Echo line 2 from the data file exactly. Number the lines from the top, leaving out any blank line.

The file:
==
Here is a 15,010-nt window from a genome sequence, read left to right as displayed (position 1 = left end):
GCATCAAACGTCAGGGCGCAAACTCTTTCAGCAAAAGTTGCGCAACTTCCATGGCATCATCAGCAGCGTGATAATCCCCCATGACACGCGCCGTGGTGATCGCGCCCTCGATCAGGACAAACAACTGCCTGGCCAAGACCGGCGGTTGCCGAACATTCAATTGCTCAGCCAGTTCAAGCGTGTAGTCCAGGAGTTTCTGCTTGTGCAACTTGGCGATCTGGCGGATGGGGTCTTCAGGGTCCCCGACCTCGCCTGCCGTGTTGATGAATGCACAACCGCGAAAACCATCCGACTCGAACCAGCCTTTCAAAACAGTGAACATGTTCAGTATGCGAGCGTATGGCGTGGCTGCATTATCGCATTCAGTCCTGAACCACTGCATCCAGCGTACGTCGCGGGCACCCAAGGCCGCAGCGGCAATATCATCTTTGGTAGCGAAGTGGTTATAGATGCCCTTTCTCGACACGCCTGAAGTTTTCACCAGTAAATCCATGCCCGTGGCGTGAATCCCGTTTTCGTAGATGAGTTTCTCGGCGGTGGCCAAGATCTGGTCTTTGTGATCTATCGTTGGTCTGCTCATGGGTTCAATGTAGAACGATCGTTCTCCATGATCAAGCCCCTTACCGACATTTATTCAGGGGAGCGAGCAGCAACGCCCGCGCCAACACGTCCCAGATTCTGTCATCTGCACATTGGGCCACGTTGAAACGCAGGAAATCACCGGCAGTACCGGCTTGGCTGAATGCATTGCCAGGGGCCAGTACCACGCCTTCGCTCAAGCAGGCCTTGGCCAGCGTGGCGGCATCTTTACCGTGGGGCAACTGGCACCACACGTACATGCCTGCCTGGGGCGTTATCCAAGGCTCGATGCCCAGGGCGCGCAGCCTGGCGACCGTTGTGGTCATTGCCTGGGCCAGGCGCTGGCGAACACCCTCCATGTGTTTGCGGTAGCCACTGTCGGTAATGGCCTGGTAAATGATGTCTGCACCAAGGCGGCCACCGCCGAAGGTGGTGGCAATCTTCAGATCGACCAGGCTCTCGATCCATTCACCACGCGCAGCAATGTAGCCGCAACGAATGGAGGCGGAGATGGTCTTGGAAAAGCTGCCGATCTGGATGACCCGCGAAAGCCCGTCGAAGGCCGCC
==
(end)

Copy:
GCATCAAACGTCAGGGCGCAAACTCTTTCAGCAAAAGTTGCGCAACTTCCATGGCATCATCAGCAGCGTGATAATCCCCCATGACACGCGCCGTGGTGATCGCGCCCTCGATCAGGACAAACAACTGCCTGGCCAAGACCGGCGGTTGCCGAACATTCAATTGCTCAGCCAGTTCAAGCGTGTAGTCCAGGAGTTTCTGCTTGTGCAACTTGGCGATCTGGCGGATGGGGTCTTCAGGGTCCCCGACCTCGCCTGCCGTGTTGATGAATGCACAACCGCGAAAACCATCCGACTCGAACCAGCCTTTCAAAACAGTGAACATGTTCAGTATGCGAGCGTATGGCGTGGCTGCATTATCGCATTCAGTCCTGAACCACTGCATCCAGCGTACGTCGCGGGCACCCAAGGCCGCAGCGGCAATATCATCTTTGGTAGCGAAGTGGTTATAGATGCCCTTTCTCGACACGCCTGAAGTTTTCACCAGTAAATCCATGCCCGTGGCGTGAATCCCGTTTTCGTAGATGAGTTTCTCGGCGGTGGCCAAGATCTGGTCTTTGTGATCTATCGTTGGTCTGCTCATGGGTTCAATGTAGAACGATCGTTCTCCATGATCAAGCCCCTTACCGACATTTATTCAGGGGAGCGAGCAGCAACGCCCGCGCCAACACGTCCCAGATTCTGTCATCTGCACATTGGGCCACGTTGAAACGCAGGAAATCACCGGCAGTACCGGCTTGGCTGAATGCATTGCCAGGGGCCAGTACCACGCCTTCGCTCAAGCAGGCCTTGGCCAGCGTGGCGGCATCTTTACCGTGGGGCAACTGGCACCACACGTACATGCCTGCCTGGGGCGTTATCCAAGGCTCGATGCCCAGGGCGCGCAGCCTGGCGACCGTTGTGGTCATTGCCTGGGCCAGGCGCTGGCGAACACCCTCCATGTGTTTGCGGTAGCCACTGTCGGTAATGGCCTGGTAAATGATGTCTGCACCAAGGCGGCCACCGCCGAAGGTGGTGGCAATCTTCAGATCGACCAGGCTCTCGATCCATTCACCACGCGCAGCAATGTAGCCGCAACGAATGGAGGCGGAGATGGTCTTGGAAAAGCTGCCGATCTGGATGACCCGCGAAAGCCCGTCGAAGGCCGCC